No Ordinary Business Card
Tokyo's Peerless Artisans #03
One letterpress printing shop in Tokyo seems impervious to the tides of time. In an ever changing world, they satisfy an enduring need.
Using tweezers to align letters to create a letterpress plate, which is placed onto a manual platen press printing machine. In addition to business cards and postcards, this type of printing is suitable for smaller items like coasters that are about the size of an old Japanese coin.
Making one’s way down Harumi Street, away from the luxury department stores and elegant shops of Chuo Avenue towards Tsukiji, in Tokyo’s upscale Ginza district, among the narrow alleys behind the Kabuki Theater one discovers a unique melange of small izakaya, elegant apartment buildings, and artisanal workshops. It is clearly still Ginza, but here, on a quiet corner one may open the sliding glass door of Nakamura Katsuji and find oneself transported to a different time, evidenced by the freshly minted envelopes and subtle allure of the classic business cards that greet one from the shining black countertop within.
Akihisa Nakamura is the fifth generation owner of this letterpress business, which he has expanded to include offset printing services as well.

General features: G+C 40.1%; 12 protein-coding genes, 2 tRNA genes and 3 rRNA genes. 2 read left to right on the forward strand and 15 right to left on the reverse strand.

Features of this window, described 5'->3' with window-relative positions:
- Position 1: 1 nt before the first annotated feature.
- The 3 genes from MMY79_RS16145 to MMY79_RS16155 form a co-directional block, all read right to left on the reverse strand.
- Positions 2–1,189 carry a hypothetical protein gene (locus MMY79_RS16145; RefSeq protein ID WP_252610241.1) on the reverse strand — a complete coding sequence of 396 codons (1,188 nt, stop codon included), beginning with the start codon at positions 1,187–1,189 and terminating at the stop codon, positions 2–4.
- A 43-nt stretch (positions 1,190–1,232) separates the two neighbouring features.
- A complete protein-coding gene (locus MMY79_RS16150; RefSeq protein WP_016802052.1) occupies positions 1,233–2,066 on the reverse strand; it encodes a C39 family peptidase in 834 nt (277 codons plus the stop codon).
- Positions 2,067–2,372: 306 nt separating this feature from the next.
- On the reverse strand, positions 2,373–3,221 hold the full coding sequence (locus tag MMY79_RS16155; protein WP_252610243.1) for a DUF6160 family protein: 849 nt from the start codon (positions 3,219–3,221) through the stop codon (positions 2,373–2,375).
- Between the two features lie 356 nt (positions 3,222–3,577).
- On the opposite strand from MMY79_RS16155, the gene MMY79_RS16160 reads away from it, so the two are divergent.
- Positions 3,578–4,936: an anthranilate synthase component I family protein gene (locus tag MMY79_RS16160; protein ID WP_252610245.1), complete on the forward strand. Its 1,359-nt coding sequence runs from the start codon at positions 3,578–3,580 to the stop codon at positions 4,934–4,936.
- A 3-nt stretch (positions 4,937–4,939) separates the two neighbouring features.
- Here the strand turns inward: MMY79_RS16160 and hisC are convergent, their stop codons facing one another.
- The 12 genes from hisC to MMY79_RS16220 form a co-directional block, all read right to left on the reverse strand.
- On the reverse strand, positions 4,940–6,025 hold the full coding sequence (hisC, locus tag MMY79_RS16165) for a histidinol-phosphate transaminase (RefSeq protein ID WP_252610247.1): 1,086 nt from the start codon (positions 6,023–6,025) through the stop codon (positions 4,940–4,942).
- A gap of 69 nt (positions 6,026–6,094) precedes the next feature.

Letterpress is a type of relief printing in which letterforms are either carved out of wood or cast in metal, typically a lead-alloy, arranged by hand to spell out the text of a manuscript, inked, and then pressed against paper, stamping the letters into it.
Relief printing originated with wood block printing in ancient China and gradually made its way around the world.
In the fifteenth century, Johannes Gutenberg was the first to cast movable type from a lead alloy to mass produce the Bible, inventing letterpress printing technology.
In Japan, the traditional art of woodblock printing thrived during the Edo era, but modern relief printing didn’t arrive until the Meiji era when the first letterpress was established in Tsukiji. Other printers soon began setting up shop on nearby Ginza Avenue, until the Ginza-Tsukiji area became the gold standard for the printing industry in Japan.
‘A long time ago relief printing diverged from other types of printing, and there were a lot of craftsmen specializing in letterpress casting, but then, in the 1970s offset printing appeared on the scene, and demand for relief printing suddenly plummeted. Then in 2000, phototypesetting changed the game completely by ushering in the era of desktop publishing. The changing times put a lot of people in the trade out of business, and we were able to acquire their offset printing equipment and use it to jump-start our printing division’, Mr Nakamura says, explaining the origin of his offset printing business.
A coaster printed from the plate seen in the picture on the left. The illustration of the platen press is unique.